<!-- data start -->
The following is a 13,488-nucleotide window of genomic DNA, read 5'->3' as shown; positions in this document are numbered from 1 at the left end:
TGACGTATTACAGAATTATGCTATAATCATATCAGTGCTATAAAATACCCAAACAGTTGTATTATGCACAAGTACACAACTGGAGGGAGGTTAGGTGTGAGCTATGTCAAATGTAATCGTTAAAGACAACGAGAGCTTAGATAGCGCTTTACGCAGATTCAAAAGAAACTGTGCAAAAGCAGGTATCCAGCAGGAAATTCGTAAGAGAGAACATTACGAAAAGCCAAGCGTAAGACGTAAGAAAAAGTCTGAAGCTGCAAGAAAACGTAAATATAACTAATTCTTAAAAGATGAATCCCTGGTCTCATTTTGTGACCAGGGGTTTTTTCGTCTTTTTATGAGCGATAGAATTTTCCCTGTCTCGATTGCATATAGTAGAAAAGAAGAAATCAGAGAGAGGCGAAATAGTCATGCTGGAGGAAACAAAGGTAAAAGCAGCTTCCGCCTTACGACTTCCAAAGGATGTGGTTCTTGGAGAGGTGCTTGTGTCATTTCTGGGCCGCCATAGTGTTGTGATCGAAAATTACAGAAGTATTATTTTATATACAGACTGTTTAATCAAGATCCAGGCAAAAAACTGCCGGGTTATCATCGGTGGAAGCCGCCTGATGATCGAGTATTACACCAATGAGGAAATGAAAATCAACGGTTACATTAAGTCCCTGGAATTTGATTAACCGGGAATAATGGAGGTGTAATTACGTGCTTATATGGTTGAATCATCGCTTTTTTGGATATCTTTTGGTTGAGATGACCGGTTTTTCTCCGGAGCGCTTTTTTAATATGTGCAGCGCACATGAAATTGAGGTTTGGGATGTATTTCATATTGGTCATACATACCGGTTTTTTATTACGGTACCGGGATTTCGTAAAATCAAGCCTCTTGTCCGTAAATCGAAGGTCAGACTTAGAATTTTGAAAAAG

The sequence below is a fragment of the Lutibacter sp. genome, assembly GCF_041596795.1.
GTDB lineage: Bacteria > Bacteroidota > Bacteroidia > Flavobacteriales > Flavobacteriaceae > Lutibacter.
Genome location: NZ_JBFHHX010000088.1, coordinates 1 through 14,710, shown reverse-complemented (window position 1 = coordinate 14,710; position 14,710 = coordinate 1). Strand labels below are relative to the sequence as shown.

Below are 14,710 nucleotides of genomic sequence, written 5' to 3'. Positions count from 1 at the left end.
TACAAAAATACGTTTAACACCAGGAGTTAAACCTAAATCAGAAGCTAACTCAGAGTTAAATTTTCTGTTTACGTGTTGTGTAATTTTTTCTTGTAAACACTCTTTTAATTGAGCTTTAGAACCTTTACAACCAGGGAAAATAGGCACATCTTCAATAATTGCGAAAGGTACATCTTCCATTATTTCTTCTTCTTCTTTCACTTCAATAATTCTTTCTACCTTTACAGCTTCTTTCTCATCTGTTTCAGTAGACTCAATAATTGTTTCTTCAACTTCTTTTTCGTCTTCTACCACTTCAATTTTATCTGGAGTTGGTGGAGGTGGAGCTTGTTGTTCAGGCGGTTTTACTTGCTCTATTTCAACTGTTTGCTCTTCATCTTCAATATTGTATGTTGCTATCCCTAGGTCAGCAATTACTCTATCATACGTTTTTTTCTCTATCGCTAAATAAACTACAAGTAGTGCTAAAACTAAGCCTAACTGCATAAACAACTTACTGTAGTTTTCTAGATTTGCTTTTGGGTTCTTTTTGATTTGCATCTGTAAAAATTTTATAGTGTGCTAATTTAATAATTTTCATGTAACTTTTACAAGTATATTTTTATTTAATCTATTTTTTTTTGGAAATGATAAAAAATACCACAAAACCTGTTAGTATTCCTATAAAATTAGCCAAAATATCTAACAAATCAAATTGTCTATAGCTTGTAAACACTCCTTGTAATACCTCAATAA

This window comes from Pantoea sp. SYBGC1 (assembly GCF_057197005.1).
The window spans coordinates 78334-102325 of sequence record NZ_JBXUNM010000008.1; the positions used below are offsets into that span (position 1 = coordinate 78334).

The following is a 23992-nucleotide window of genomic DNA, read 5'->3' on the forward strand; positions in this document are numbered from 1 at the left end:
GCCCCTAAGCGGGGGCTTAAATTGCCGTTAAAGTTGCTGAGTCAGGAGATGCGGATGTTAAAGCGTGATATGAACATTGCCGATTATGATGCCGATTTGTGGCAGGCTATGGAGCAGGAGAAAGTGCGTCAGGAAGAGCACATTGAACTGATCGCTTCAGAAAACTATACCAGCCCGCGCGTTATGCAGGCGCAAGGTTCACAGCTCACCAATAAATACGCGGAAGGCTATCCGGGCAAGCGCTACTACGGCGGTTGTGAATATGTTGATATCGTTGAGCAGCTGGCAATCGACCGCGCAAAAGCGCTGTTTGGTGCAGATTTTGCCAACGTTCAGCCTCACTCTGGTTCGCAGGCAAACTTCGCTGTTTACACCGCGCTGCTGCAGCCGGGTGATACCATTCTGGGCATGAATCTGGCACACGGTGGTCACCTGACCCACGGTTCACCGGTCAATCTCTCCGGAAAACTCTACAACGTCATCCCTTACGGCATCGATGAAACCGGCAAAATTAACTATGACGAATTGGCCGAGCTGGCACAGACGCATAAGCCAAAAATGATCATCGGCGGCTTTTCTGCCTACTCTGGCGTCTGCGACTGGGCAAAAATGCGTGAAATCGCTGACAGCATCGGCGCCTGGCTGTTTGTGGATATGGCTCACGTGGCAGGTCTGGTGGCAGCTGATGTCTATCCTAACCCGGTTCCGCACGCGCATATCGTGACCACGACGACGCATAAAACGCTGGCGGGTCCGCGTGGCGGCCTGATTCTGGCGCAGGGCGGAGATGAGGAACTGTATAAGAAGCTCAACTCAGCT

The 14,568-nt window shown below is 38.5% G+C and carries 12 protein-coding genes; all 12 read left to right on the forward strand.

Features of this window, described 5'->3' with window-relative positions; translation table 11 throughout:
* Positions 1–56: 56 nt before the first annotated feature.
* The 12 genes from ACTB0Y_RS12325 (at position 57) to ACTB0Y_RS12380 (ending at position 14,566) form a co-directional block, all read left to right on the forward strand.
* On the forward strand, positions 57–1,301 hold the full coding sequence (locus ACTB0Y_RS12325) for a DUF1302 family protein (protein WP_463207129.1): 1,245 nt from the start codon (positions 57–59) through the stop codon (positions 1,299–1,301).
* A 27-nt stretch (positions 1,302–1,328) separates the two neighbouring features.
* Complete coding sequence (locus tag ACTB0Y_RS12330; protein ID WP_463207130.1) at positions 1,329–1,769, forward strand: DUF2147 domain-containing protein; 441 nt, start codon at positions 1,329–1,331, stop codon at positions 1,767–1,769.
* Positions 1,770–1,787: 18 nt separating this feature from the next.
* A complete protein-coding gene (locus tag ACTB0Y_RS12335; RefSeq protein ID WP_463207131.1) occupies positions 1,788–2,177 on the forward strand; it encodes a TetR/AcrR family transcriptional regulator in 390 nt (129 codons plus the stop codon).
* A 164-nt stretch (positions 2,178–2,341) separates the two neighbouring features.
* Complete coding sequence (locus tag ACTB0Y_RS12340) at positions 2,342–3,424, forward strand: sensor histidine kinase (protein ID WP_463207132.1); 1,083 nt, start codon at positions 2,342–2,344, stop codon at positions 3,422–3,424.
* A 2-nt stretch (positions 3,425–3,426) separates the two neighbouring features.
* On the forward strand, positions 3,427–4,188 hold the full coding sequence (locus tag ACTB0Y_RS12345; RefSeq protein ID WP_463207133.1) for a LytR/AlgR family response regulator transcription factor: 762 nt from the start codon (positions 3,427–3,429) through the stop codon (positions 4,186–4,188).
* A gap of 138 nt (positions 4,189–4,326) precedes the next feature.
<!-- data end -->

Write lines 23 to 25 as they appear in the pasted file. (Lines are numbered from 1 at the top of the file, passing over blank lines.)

* A 2-nt stretch (positions 3,425–3,426) separates the two neighbouring features.
* On the forward strand, positions 3,427–4,188 hold the full coding sequence (locus tag ACTB0Y_RS12345; RefSeq protein ID WP_463207133.1) for a LytR/AlgR family response regulator transcription factor: 762 nt from the start codon (positions 3,427–3,429) through the stop codon (positions 4,186–4,188).
* A gap of 138 nt (positions 4,189–4,326) precedes the next feature.